16 August 2015

CWA Groote Eylandt Pennant Design Entry

I drew this picture for a competition held by the Country Women's Association (CWA) on Groote Eylandt. They wanted an original artwork to represented the GE community and its geographical location. My design was chosen to be printed onto a pennant which will be taken to all CWA territory wide meetings.



I Love Groote Eylandt Song and Video Clip Produced by STAMP Music and Dan Gerich

My year 3/4 students wrote this song with Pete & Jodi from Stamp Music and myself. Dan Gerich then came and filmed the video clip; using a drone for the aerial views. The landscape shots really showcase the natural beauty of this large island.

It was a tonne of fun to film and I'm so thankful to have had the opportunity to work with such inspiring people. Just one of countless feel-good moments as a teacher on Groote Eylandt. The catchy tune and lyrics of 'I Love Groote Eylandt' will remain fondly in my memory long after I've departed this unique 'inspiring' island. 



Touring Japan Over 2 Weeks



Tokyo Sky Tower. Tokyo's popular is approximately 13 million. Groote Eylandt's population is approximately 1,200. Groote Eylandt's land size is 100m2 larger than Tokyo. These figures blew my students' minds. They found the idea of so many people living among each other incomprehensible. Great discussion topic!
Weight conscious people need not worry- calorie burning stair counter in Tokyo Hands. One store you must visit! It's like Bunnings mixed with David Jones mixed with every specialty craft supply store imaginable. Set aside at least an hour or three to get through the multi-split level monster of a department store!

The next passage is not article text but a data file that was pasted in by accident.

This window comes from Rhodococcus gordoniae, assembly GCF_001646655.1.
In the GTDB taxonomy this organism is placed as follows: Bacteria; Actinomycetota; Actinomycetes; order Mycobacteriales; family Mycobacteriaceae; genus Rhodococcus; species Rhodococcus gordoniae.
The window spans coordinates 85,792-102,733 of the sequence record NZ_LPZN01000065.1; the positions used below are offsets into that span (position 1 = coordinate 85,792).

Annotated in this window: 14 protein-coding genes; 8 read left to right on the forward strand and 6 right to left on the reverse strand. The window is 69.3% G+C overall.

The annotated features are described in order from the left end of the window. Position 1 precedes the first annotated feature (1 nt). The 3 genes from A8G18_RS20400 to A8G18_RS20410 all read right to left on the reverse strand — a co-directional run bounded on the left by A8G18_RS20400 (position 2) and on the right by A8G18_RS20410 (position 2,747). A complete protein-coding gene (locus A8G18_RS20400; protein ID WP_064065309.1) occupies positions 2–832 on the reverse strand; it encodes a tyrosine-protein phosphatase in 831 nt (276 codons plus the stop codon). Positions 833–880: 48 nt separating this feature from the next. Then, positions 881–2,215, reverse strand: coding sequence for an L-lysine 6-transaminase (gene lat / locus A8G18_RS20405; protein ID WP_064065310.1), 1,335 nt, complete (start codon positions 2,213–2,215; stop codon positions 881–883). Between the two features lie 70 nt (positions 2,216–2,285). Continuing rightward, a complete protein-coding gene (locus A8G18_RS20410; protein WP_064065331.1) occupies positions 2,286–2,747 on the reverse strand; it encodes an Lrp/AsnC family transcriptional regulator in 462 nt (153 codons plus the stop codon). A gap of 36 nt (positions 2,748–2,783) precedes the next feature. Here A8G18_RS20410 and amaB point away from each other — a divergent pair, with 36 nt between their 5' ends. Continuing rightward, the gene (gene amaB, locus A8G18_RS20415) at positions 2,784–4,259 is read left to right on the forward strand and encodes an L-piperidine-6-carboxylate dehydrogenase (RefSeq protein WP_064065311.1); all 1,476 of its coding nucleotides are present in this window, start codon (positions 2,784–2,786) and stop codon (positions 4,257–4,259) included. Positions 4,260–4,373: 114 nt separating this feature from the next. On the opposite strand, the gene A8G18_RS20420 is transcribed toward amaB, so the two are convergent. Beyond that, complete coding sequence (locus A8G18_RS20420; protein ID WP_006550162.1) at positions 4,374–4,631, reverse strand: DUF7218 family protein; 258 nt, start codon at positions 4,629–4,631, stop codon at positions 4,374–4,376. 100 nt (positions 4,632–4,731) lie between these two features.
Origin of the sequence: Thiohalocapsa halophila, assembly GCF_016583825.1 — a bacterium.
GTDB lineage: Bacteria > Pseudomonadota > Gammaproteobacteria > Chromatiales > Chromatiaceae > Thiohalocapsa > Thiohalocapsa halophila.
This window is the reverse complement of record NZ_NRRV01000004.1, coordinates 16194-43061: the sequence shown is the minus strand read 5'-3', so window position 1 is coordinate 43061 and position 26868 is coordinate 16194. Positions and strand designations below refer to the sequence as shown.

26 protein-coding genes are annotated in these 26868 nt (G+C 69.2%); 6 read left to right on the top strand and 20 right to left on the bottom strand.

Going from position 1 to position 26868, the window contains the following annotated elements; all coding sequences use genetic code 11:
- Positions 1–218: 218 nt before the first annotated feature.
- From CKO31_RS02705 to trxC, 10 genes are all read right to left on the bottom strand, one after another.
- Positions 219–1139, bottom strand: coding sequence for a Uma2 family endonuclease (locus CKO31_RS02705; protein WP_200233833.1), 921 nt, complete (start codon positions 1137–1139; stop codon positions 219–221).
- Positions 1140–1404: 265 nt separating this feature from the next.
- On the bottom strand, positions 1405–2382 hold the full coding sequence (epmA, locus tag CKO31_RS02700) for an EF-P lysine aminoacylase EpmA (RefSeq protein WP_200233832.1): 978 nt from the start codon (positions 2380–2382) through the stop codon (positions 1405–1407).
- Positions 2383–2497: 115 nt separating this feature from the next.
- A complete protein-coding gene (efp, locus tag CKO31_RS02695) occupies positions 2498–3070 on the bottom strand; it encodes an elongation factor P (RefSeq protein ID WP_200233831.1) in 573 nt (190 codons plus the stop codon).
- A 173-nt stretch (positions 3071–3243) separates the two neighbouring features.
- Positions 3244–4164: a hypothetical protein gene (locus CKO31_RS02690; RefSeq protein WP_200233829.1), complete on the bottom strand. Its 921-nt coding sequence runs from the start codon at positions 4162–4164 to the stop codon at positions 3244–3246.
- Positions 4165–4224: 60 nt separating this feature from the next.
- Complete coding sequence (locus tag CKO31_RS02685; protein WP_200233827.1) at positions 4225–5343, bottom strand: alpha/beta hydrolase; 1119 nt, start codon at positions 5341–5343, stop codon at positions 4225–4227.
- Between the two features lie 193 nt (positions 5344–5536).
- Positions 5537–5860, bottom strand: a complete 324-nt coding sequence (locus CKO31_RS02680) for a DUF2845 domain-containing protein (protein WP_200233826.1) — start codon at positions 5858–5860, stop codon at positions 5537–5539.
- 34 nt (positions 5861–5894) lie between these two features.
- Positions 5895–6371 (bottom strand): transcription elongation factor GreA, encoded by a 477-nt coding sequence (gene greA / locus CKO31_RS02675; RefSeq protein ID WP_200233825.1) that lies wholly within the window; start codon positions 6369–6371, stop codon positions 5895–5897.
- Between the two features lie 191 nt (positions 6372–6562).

We found the English translations on signage and products very amusing. This pastry shop made cream filled pastry logs which were so incredibly light and fluffy. Ele and I agree the Japanese do French pastries better than the French! 
With no smoking restrictions, why not have a fag while you serve customers? This was our first restaurant experience.
Snow monkeys in Yudanaka. It was amazing how close you could get to them without them even bothering to look up. A number of times I had to move out of their way.
Snow monkeys swimming in the onsen (hot springs) in Yudanaka Monkey Park. During winter, they swim in the waters as the snow falls. They were much cuter than the monkeys I saw in Bali. They have long fluffy fur and they were very playful.
Yudanaka Monkey Park. Nature at its finest. This would have been amazing to visit in the winter. Yudanaka is apparently swarming with tourists during the snow season because of its ski slopes. During the 30 minute forest trek, I only passed two couples. The ratio in the monkey park was 1 person to about 20 monkeys which make the experience way better than expected.
Ele bed bound after her tick removal surgury. We stayed at a Ryokan (traditional style accommodation). Sleeping on tatami mats and rice pillows- a very uncomfortable pair.